Here we are comparing two Central American coffees – both from the same region – the same processing method. In a way we are splitting hairs here with two coffees from the same mill, the same region.The difference is the cultivar – in one case Caturra, the other Villa Sarchi.The Costa Rica Helsar Villa Sarchi Solis is classic Costa Rican coffee, mild with great balance, good body and brightness.
The Caturra Macho Arce is farmed by Manuel Arce, who calls himself “Macho”, this is another classic, bright, clean cup with similar cup characterisics. There is a distinct difference in the body of these two lots, with the Villa Sarchi having a more syrupy mouthfeel and the Caturra with more effervescence.Both coffees were roasted to a light Full City level to highlight the wonderful balance between chocolate and fruit both of these lots posess.Final thermoprobe temperature of 428 degrees, 15 minute roast times.
So, I know there are millions out there waiting for my roast blog posts (tee hee hee), but I plum forgot about it for the past month or so, here are a few lagging posts.
For April Fool’s we roasted two different coffees and labeled the bags A and B challenging you to guess which coffees they were.
And the answer is:
Coffee A was:
Nicaragua Finca San Jose Java Longberry
Coffee B was:
Sulawesi Wet-Process Toarco Flatbean
Thanks to those who participated in this little contest. I guess the rest of you just drink whatever we send and hope that it is good! Well, I personally loved the Sulawesi, my wife and I both were waking up to it every morning for a week solid and never tired of it. I am so impressed with the washed coffees we get from Sulawesi, they strike the perfect balance of sweetness and spice.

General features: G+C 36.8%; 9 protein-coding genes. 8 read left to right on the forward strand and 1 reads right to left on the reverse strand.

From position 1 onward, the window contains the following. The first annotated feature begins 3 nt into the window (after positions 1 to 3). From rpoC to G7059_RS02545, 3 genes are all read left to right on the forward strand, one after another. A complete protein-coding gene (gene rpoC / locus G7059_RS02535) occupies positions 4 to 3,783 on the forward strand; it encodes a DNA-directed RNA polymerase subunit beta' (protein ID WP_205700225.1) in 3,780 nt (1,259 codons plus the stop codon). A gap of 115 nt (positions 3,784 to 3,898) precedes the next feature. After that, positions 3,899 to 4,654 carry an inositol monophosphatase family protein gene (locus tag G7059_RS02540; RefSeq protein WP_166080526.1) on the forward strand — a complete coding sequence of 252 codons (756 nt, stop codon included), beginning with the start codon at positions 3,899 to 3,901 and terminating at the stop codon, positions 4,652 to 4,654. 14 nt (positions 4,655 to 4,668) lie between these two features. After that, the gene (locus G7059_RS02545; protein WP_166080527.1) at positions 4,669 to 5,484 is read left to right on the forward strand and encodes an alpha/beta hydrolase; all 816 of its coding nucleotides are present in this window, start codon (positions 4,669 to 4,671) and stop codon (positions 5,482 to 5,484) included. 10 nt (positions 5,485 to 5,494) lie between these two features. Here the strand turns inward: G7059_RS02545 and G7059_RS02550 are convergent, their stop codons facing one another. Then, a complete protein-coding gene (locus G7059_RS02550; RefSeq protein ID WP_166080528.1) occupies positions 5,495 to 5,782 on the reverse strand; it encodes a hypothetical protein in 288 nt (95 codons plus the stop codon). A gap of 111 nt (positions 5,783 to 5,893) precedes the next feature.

Well, the only reason we would say so is that we had an issue for about an hour today, and it is resolved. “The cart threw a PHP error” as Josh would say, but it didn’t affect anything except the damn thing wouldn’t load the pages, just a white screen. In the course of this, I have learned that Cache is just pronounced “Cash” and not “Cash-Ay”, or so insists techie Josh, who also says “wizzywig” and “prosumer” in regular speech. Who am I to argue, being so Web 1.0 and all. -Tom
It’s a new coffee day! We’ve added a new workshop blend and some interesting arrivals. Read on… First is small but special preparation, the Colombia Tolima Merediano Microlotwith strawberry, nectarine, and bittersweet tastes. We are limiting sales as we have a limited supply of this great prep. Next is the spicy Tanzania Nyatimbo Peaberry with a broad mouthfeel, spiced notes, and dark berry in the finish. Most of our Indonesian fans will know and remember Sumatra Onan Ganjang Cultivar, another big bodied, low acidity winner with butterscotch and chocolate in the profile. It’s another unique addition to our Indonesian section. We’ve also added a great coffee that we sent to be decaffeinated… The Ethiopia FTO Shoye Sidamo WP Decafwhich hasn’t lost it’s buttery body or milk chocolate taste in its new decaf form. Last, but not least, is a new workshop edition theEspresso Workshop #11 Tono Altowith floral tones, caramel, and even grapefruit. Check out Tom’s full review(s) and note that this new blend is a bit brighter than the last, thus the naming convention (but it’s not a soprano-bright profile so don’t be scared off!)…
The last year has seen a revival of interest in pour-over brewing.The phenomenon seems a bit odd; how can something so old-fashioned be fashionable? We have offered Chemex and filter cones for years, but there are some interesting new innovations in pour-over brewing. These relatively new products that have generated excitement and interest in manual brewing methods along with the Clever Coffee Dripper we carry; namely the introduction of the Hario V-60 filtercone that has a single large hole at its base. How can a dripper with a gaping hole in the bottom possibly make good coffee? That is what I asked when I first saw the Hario V-60. The answer lies in using a pouring technique, controlling the rate and pattern by which you add the water to the grounds. There are lots of good YouTube videos showing pouring techniques. I recently made a new Pour-Over Brewing Technique Video to condense what we have found, and Chemex users should really take note of the technique too! -Tom